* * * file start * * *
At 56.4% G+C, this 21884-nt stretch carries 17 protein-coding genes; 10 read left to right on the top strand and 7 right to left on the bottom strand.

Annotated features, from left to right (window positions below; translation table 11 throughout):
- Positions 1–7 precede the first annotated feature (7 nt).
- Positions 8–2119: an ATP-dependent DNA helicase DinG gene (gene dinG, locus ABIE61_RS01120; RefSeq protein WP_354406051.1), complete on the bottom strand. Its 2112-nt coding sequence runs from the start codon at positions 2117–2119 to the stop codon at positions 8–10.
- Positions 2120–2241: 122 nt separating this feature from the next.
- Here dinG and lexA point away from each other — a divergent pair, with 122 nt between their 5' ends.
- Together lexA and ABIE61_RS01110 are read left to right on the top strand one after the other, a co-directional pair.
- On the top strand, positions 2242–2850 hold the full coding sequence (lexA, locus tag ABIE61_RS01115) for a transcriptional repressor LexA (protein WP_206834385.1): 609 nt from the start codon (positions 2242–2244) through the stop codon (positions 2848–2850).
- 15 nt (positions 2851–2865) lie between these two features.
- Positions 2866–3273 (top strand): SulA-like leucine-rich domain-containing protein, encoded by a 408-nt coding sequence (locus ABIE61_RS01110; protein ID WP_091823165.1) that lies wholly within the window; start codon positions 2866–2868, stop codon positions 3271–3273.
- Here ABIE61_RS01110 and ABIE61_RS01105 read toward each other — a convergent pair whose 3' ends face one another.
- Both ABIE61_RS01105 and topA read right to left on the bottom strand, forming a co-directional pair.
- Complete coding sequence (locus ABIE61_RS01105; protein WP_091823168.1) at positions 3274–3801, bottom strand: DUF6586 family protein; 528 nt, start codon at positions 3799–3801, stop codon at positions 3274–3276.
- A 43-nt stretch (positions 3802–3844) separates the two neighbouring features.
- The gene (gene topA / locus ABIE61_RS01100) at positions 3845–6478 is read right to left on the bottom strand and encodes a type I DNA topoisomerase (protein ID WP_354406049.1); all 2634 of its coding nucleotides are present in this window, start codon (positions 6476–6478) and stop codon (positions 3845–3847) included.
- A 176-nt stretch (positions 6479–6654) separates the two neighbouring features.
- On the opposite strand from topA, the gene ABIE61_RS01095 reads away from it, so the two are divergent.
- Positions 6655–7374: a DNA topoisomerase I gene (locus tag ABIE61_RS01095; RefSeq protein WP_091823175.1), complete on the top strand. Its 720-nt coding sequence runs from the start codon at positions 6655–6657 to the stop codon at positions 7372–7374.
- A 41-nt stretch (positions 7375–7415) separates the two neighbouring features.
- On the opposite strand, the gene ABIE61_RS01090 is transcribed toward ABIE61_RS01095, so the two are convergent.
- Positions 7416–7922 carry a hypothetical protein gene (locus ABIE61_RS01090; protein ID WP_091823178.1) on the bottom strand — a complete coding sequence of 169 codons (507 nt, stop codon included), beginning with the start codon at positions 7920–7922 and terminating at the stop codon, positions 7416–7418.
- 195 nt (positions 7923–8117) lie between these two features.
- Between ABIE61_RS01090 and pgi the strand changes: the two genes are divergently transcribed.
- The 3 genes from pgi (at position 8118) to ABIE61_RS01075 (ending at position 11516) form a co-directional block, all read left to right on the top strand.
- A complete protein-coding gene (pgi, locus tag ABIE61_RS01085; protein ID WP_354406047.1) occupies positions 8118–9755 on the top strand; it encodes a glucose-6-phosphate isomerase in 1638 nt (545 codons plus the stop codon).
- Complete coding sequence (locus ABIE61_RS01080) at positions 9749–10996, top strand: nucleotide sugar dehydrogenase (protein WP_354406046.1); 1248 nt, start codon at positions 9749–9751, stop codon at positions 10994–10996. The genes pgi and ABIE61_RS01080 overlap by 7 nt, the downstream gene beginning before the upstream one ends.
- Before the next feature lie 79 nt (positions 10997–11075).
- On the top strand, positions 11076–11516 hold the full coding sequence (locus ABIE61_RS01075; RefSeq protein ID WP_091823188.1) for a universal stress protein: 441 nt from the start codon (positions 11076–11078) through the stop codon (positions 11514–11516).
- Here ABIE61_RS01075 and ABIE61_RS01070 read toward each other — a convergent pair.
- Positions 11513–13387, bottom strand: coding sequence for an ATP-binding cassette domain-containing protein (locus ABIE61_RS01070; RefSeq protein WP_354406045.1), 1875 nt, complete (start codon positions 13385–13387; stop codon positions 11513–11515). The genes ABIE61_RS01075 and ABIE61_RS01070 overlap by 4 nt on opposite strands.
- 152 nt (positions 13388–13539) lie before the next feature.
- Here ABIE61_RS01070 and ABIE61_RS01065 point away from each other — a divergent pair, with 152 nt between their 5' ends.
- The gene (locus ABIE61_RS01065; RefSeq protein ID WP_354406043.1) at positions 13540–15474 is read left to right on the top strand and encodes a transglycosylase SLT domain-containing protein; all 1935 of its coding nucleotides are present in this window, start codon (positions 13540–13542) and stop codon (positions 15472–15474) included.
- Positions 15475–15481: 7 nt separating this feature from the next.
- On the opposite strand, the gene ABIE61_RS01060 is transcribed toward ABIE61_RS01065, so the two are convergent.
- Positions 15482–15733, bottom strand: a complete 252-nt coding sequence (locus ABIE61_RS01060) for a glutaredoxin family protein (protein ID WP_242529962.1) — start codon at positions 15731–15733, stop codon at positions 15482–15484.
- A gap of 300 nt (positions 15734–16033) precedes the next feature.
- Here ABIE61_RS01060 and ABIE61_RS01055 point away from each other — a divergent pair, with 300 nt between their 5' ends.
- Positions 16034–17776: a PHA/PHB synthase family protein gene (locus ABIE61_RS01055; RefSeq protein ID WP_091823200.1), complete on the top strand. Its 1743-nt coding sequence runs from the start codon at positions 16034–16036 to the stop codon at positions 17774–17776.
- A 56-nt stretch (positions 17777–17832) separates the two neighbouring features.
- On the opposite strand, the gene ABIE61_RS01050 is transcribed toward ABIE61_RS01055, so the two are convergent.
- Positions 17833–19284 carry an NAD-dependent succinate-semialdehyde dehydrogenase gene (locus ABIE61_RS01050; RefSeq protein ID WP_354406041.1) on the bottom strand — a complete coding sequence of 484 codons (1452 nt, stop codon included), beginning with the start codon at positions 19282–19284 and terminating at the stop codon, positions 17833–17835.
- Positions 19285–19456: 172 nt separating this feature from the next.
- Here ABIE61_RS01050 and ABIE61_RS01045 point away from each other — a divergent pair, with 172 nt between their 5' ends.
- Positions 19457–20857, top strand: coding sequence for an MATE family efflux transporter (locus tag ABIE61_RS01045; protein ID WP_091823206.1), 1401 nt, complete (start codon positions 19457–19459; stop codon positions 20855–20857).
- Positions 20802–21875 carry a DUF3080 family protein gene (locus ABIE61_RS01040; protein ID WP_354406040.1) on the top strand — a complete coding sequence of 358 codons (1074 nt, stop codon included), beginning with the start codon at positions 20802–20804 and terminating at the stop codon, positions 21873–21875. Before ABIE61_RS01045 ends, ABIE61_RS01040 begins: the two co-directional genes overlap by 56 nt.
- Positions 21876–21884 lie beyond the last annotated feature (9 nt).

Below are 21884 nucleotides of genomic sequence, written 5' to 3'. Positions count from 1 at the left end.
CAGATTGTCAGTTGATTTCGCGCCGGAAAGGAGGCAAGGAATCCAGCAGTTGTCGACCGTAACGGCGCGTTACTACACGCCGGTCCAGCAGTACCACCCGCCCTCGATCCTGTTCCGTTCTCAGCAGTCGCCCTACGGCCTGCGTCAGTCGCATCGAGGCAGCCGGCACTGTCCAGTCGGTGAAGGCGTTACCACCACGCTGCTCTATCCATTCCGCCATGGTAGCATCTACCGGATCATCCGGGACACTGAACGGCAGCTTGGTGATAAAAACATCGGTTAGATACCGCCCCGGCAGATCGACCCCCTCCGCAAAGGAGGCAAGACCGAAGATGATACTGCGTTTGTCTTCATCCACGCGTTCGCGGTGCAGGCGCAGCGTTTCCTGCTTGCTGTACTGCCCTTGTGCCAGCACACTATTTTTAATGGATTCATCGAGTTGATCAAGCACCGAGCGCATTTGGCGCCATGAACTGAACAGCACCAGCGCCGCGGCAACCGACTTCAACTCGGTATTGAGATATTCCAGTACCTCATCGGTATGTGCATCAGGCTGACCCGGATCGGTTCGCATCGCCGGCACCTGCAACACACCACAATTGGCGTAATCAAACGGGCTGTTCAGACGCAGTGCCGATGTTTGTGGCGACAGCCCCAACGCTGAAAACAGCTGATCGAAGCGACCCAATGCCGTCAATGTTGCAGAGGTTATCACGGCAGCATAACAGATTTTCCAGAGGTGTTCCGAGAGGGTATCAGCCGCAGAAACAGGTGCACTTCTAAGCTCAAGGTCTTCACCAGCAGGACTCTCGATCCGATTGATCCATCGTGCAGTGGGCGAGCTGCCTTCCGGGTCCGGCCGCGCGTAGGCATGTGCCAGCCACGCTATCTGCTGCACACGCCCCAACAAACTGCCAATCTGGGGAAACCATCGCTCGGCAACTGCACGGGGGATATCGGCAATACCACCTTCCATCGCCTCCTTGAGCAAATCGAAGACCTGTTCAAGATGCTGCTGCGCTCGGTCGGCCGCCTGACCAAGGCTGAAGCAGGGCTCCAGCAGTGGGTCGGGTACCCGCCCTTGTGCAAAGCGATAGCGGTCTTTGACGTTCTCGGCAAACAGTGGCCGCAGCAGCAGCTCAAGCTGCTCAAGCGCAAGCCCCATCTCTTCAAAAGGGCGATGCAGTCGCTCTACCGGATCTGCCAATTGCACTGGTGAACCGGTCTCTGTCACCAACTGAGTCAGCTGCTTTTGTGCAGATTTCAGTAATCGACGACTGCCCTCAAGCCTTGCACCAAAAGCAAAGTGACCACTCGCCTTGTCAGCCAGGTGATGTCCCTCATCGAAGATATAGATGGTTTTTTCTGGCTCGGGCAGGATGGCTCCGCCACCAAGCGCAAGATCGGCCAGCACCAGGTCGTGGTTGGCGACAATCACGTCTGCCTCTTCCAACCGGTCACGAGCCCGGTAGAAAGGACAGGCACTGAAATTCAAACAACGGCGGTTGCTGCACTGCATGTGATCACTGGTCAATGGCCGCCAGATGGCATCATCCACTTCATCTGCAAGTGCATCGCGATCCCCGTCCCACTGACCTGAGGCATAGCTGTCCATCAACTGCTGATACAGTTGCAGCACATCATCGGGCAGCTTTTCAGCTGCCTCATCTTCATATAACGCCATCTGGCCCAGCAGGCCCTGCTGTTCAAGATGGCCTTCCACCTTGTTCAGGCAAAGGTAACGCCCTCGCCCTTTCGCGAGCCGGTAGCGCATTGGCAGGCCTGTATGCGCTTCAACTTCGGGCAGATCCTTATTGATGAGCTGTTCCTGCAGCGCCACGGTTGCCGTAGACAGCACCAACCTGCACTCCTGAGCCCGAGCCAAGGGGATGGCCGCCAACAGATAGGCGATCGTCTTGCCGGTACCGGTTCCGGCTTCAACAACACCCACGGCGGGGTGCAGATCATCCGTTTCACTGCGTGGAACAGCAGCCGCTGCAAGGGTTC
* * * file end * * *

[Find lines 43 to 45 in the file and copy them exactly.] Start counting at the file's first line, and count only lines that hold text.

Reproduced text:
- Positions 19285–19456: 172 nt separating this feature from the next.
- Here ABIE61_RS01050 and ABIE61_RS01045 point away from each other — a divergent pair, with 172 nt between their 5' ends.
- Positions 19457–20857, top strand: coding sequence for an MATE family efflux transporter (locus tag ABIE61_RS01045; protein ID WP_091823206.1), 1401 nt, complete (start codon positions 19457–19459; stop codon positions 20855–20857).